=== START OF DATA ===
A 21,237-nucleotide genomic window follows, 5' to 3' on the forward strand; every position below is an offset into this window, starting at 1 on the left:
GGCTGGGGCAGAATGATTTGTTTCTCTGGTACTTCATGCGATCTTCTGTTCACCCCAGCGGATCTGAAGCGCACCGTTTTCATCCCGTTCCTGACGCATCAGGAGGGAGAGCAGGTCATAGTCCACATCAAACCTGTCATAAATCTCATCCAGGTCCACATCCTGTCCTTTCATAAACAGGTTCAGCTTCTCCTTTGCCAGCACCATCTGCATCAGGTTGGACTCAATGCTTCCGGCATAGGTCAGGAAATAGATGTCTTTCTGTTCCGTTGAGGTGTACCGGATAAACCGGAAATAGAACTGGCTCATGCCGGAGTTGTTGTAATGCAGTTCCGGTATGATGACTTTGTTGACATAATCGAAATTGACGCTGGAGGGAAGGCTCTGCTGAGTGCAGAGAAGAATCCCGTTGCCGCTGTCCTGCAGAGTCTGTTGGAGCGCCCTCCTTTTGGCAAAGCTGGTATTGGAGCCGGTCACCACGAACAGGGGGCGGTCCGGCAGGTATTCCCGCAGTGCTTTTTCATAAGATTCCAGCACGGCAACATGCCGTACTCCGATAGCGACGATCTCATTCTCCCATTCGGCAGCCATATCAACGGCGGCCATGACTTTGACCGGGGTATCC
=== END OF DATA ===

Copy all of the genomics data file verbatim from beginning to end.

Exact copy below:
A 21,237-nucleotide genomic window follows, 5' to 3' on the forward strand; every position below is an offset into this window, starting at 1 on the left:
GGCTGGGGCAGAATGATTTGTTTCTCTGGTACTTCATGCGATCTTCTGTTCACCCCAGCGGATCTGAAGCGCACCGTTTTCATCCCGTTCCTGACGCATCAGGAGGGAGAGCAGGTCATAGTCCACATCAAACCTGTCATAAATCTCATCCAGGTCCACATCCTGTCCTTTCATAAACAGGTTCAGCTTCTCCTTTGCCAGCACCATCTGCATCAGGTTGGACTCAATGCTTCCGGCATAGGTCAGGAAATAGATGTCTTTCTGTTCCGTTGAGGTGTACCGGATAAACCGGAAATAGAACTGGCTCATGCCGGAGTTGTTGTAATGCAGTTCCGGTATGATGACTTTGTTGACATAATCGAAATTGACGCTGGAGGGAAGGCTCTGCTGAGTGCAGAGAAGAATCCCGTTGCCGCTGTCCTGCAGAGTCTGTTGGAGCGCCCTCCTTTTGGCAAAGCTGGTATTGGAGCCGGTCACCACGAACAGGGGGCGGTCCGGCAGGTATTCCCGCAGTGCTTTTTCATAAGATTCCAGCACGGCAACATGCCGTACTCCGATAGCGACGATCTCATTCTCCCATTCGGCAGCCATATCAACGGCGGCCATGACTTTGACCGGGGTATCC